I am working on a project with two inputs and an output as shown. IN2/OUT are external connections, and IN1 is internal. Based on input from this forum and research I have come up with the following common-mode filter for placement between IN2 and OUT. (L1&L2 are actually the same CM choke, just drawn separate.)

enter image description here I've calculated and simulated this as shown:

enter image description here

I'm happy with both differential and common-mode response, but I've only simulated the filter in common-mode without any load, as I don't exactly know what to use for a load when simulating CM filters. So my questions:

1) Does this topology look ok with the way the circuit is supposed to function (shunting CM cable noise from IN2 and OUT out of the circuit?

2) When simulating CM filtering, what is usually used as a load? I watched a youtube video where a current source was used to simulate the filter, but I didn't fully understand the reasoning behind it.

3) This may be a brain fart question, but is there any useful significance to simulating filter frequency response without any kind of load, since the source and load will change the frequency response? I was reading a post about PI filter analysis, where differential filter response was said to be meaningless without source and load attached.

  • \$\begingroup\$ What is your driving impedance and load spectrum? AS shown it is 0 ohms 1kHz with no load. What are your SNR requirements? THe choice of CM Choke is more than just L1, L2 but the imbalance and CMRR \$\endgroup\$ – Tony Stewart Sunnyskyguy EE75 Nov 30 '17 at 23:28
  • \$\begingroup\$ In differential mode driving is below 100 Ohms and load >10k. In DM I've simulated with cables/loads/sources. In common-mode I don't know how to determine the impedance of source/destination at RF frequencies, or what load impedances to use in simulation (which is why I posted and am hoping for some guidance). I'm trying to prevent RF in the FM range especially, but also beyond, from being picked up on cables and passed through the system. It's basically an interface between balanced audio equipment \$\endgroup\$ – User7251 Nov 30 '17 at 23:41
  • \$\begingroup\$ FM RF will be a small capacitance coupling. AC noise may be a weak capacitance as well , then conducted ground noise from remote connections and AC conducted noise currents different at each end. \$\endgroup\$ – Tony Stewart Sunnyskyguy EE75 Nov 30 '17 at 23:55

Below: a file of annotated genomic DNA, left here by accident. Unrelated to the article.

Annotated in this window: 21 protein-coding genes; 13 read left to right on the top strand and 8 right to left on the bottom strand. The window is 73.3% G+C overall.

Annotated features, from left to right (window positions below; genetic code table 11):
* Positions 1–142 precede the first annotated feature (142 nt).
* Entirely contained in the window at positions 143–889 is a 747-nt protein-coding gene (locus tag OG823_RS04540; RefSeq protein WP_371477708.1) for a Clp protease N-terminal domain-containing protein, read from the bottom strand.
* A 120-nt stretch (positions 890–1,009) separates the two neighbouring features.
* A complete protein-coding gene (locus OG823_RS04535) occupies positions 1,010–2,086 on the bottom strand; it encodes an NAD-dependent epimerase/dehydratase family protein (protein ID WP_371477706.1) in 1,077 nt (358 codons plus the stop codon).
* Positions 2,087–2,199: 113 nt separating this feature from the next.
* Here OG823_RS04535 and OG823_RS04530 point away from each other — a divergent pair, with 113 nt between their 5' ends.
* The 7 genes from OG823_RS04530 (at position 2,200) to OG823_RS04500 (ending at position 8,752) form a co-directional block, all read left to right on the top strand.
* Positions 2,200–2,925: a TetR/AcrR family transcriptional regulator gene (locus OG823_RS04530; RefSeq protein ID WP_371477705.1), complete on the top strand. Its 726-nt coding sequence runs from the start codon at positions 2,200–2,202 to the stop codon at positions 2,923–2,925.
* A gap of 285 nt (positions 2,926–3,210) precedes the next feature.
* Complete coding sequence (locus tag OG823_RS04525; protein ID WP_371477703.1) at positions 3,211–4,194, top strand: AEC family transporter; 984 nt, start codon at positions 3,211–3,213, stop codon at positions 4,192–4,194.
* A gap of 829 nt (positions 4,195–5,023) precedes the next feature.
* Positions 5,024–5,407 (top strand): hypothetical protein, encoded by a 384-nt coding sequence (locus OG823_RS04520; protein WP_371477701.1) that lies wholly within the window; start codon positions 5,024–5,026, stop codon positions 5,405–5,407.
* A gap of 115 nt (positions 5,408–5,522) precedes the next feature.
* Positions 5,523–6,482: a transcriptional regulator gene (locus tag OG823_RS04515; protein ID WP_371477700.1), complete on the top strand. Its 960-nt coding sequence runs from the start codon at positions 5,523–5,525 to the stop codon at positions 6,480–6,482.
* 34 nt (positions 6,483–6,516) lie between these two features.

Consider something like this.

enter image description here

Then when you draw impedance curves of Caps, the Ratio of impedance is your attenuation added to your Zcm and Zdm . You want DM loss to be 0dB and CM loss to be >60dB or what? Surely you have some measurements for long cables.

  • \$\begingroup\$ Actually the choke I was planning on using is here: product.tdk.com/info/en/catalog/datasheets/…, the 220. I mentioned above that L1&L2 are actually one CM choke, hopefully that was clear. I'm not working to any spec, and I don't have any numbers so I was just trying to get rejection as low as possible in that range, not very precise, I know. Input/output is line-level audio and this setup will be used near an FM transmitter, I could go to the location where it will be used and do some testing, but not exactly sure how to determine what CM ... \$\endgroup\$ – User7251 Dec 1 '17 at 0:31
  • \$\begingroup\$ rejection would be required. \$\endgroup\$ – User7251 Dec 1 '17 at 0:32
  • 1
    \$\begingroup\$ One takes the longest cable used and terminates the impedance at both ends as correctly as possible into a spectrum analyzer or scope. Cable quality varies widely and ground connections matter too. I once used a spectrum analyzer on CATV signals near a train passing and measured significant interference, mostly due to poor grounds on coax. This is a CM noise converted to differential due to impedance imbalance. \$\endgroup\$ – Tony Stewart Sunnyskyguy EE75 Dec 1 '17 at 0:45

Your Answer

By clicking “Post Your Answer”, you agree to our terms of service, privacy policy and cookie policy

Not the answer you're looking for? Browse other questions tagged or ask your own question.